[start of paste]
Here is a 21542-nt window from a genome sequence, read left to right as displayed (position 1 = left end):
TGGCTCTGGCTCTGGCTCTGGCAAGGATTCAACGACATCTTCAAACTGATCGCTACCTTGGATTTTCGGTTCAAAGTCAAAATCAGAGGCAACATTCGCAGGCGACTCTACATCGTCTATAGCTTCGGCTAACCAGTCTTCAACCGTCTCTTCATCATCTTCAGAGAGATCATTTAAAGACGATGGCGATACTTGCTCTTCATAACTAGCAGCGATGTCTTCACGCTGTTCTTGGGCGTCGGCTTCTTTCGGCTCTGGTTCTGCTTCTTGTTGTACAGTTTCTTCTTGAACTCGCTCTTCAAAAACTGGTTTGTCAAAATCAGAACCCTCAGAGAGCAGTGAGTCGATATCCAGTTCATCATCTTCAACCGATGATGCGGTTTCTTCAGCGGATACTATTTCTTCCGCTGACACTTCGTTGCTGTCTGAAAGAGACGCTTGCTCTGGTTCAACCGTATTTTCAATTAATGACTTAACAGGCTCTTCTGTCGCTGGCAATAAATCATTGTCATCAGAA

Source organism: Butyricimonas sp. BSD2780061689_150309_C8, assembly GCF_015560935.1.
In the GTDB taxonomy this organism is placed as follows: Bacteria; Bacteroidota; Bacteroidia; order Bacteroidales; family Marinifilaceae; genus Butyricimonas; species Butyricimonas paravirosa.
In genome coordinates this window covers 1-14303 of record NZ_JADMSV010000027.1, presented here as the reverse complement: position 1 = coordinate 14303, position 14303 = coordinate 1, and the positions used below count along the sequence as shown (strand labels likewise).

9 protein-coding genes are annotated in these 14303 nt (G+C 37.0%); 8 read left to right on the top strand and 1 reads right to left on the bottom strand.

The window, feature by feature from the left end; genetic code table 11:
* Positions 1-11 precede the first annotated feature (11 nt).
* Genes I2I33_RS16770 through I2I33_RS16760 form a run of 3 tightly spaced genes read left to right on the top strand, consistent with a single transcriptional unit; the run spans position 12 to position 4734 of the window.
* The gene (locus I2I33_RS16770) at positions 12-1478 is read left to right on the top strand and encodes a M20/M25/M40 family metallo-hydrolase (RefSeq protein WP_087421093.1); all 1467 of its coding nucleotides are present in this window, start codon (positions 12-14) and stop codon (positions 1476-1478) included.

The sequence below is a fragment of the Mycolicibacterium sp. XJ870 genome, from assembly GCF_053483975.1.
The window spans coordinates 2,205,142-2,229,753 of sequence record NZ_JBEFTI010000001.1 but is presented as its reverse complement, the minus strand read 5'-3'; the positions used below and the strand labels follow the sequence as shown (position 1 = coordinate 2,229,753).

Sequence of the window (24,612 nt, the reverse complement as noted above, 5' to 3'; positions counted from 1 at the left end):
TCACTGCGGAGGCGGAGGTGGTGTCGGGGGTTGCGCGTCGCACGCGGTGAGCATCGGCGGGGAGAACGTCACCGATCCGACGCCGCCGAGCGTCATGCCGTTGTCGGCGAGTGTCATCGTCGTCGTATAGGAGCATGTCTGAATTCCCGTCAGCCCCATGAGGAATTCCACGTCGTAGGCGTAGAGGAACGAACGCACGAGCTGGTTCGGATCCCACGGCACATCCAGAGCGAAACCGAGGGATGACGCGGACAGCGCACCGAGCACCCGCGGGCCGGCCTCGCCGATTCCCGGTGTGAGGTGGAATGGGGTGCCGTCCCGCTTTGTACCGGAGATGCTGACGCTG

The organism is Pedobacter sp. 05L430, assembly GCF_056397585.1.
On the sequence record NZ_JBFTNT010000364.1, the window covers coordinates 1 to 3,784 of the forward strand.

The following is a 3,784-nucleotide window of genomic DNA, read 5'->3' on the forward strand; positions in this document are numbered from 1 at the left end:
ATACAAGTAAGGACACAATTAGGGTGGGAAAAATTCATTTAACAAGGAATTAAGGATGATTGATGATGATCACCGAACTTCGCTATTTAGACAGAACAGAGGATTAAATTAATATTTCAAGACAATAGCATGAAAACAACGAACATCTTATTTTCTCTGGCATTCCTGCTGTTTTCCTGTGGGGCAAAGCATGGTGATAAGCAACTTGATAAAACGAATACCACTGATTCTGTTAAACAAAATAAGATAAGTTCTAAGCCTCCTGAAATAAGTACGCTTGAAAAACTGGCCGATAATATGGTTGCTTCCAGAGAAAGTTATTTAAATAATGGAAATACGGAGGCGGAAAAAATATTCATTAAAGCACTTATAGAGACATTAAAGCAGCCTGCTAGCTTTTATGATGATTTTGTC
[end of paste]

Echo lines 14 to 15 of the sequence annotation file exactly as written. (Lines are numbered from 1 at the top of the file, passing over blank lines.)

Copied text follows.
TCACTGCGGAGGCGGAGGTGGTGTCGGGGGTTGCGCGTCGCACGCGGTGAGCATCGGCGGGGAGAACGTCACCGATCCGACGCCGCCGAGCGTCATGCCGTTGTCGGCGAGTGTCATCGTCGTCGTATAGGAGCATGTCTGAATTCCCGTCAGCCCCATGAGGAATTCCACGTCGTAGGCGTAGAGGAACGAACGCACGAGCTGGTTCGGATCCCACGGCACATCCAGAGCGAAACCGAGGGATGACGCGGACAGCGCACCGAGCACCCGCGGGCCGGCCTCGCCGATTCCCGGTGTGAGGTGGAATGGGGTGCCGTCCCGCTTTGTACCGGAGATGCTGACGCTG

The organism is Pedobacter sp. 05L430, assembly GCF_056397585.1.